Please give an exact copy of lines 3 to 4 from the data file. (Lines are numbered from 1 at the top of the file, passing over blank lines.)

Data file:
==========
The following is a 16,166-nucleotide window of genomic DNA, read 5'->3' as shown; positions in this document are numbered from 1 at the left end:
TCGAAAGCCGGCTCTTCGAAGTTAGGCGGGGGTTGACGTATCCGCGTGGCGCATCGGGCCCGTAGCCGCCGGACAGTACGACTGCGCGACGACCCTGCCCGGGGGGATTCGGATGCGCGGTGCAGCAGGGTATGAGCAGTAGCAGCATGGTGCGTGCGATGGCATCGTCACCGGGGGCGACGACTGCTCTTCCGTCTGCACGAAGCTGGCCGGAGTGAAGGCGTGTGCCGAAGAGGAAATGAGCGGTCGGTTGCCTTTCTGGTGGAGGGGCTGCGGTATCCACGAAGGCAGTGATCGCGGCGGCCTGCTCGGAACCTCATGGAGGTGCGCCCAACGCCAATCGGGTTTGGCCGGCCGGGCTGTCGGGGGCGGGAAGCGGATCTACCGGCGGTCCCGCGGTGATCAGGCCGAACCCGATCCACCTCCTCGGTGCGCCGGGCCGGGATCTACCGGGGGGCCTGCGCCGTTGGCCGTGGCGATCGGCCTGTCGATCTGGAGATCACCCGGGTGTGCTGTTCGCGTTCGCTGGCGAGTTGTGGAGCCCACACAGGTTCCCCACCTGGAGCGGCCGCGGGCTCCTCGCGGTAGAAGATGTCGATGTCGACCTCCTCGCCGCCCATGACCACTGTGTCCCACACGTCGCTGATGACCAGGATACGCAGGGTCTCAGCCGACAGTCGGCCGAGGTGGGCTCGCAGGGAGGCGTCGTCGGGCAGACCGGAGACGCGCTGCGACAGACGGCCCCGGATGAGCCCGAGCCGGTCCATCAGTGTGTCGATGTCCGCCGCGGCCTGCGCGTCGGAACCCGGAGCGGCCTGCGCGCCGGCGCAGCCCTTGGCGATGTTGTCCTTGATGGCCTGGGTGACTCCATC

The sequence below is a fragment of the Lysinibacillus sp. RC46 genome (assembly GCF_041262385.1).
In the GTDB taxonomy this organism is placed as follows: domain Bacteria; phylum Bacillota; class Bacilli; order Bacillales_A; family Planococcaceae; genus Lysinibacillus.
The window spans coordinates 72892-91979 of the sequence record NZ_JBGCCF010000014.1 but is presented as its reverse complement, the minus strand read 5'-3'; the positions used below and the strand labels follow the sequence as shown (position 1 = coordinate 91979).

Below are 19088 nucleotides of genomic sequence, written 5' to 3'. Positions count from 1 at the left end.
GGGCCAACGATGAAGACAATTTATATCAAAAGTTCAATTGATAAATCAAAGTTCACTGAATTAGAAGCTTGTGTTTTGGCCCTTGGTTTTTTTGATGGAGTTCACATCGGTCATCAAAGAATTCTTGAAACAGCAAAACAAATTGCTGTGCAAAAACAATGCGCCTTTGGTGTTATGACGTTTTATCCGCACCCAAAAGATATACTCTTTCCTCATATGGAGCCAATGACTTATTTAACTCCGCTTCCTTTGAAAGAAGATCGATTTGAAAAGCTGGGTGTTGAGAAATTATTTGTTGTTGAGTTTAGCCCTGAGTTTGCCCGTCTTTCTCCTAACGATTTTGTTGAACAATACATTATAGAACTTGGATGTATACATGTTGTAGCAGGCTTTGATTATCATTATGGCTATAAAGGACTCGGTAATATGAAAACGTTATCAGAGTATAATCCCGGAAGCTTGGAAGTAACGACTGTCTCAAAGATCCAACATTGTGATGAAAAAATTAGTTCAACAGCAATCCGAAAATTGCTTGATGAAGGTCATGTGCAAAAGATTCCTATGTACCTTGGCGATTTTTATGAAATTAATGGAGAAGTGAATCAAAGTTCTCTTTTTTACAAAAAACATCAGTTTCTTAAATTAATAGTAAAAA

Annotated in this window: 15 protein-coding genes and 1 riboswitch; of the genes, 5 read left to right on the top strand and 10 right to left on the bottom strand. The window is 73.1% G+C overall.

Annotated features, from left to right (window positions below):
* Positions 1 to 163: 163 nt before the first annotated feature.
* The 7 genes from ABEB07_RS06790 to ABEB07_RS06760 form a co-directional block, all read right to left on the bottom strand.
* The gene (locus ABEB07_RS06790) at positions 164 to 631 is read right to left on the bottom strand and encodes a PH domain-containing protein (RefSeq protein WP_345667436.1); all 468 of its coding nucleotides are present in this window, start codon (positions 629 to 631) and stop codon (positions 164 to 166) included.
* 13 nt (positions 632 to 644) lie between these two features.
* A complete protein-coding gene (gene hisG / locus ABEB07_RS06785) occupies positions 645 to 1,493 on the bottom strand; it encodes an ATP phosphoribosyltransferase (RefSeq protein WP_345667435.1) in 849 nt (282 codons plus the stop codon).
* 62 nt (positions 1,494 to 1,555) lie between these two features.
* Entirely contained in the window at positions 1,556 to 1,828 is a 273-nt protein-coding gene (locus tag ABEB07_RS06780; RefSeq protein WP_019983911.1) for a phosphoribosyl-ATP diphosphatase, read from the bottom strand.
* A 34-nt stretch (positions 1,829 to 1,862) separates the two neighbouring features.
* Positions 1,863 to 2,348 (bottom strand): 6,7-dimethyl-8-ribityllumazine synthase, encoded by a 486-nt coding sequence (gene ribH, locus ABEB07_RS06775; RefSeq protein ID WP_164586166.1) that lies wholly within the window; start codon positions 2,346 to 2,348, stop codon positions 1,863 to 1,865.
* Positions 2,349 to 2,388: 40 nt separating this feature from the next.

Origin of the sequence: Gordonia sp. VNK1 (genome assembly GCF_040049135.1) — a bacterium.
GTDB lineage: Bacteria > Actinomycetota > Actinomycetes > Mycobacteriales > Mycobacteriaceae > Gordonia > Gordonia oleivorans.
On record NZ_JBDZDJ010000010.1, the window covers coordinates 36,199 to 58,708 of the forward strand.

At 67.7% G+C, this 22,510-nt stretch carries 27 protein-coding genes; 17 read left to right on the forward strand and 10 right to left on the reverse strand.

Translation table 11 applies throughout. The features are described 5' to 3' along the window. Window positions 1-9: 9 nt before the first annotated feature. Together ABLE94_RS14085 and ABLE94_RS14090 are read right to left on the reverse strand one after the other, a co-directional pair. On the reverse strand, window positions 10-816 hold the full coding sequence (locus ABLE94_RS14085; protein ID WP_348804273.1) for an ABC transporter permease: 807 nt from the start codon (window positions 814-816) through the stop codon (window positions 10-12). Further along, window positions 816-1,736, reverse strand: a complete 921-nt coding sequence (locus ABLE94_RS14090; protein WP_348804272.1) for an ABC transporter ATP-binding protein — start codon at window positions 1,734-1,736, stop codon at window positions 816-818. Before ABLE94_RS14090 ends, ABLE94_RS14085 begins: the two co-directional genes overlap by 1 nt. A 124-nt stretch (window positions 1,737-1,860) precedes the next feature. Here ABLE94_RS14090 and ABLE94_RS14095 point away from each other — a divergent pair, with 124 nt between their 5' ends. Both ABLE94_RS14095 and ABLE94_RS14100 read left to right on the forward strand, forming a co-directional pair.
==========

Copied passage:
The sequence below is a fragment of the Lysinibacillus sp. RC46 genome (assembly GCF_041262385.1).
In the GTDB taxonomy this organism is placed as follows: domain Bacteria; phylum Bacillota; class Bacilli; order Bacillales_A; family Planococcaceae; genus Lysinibacillus.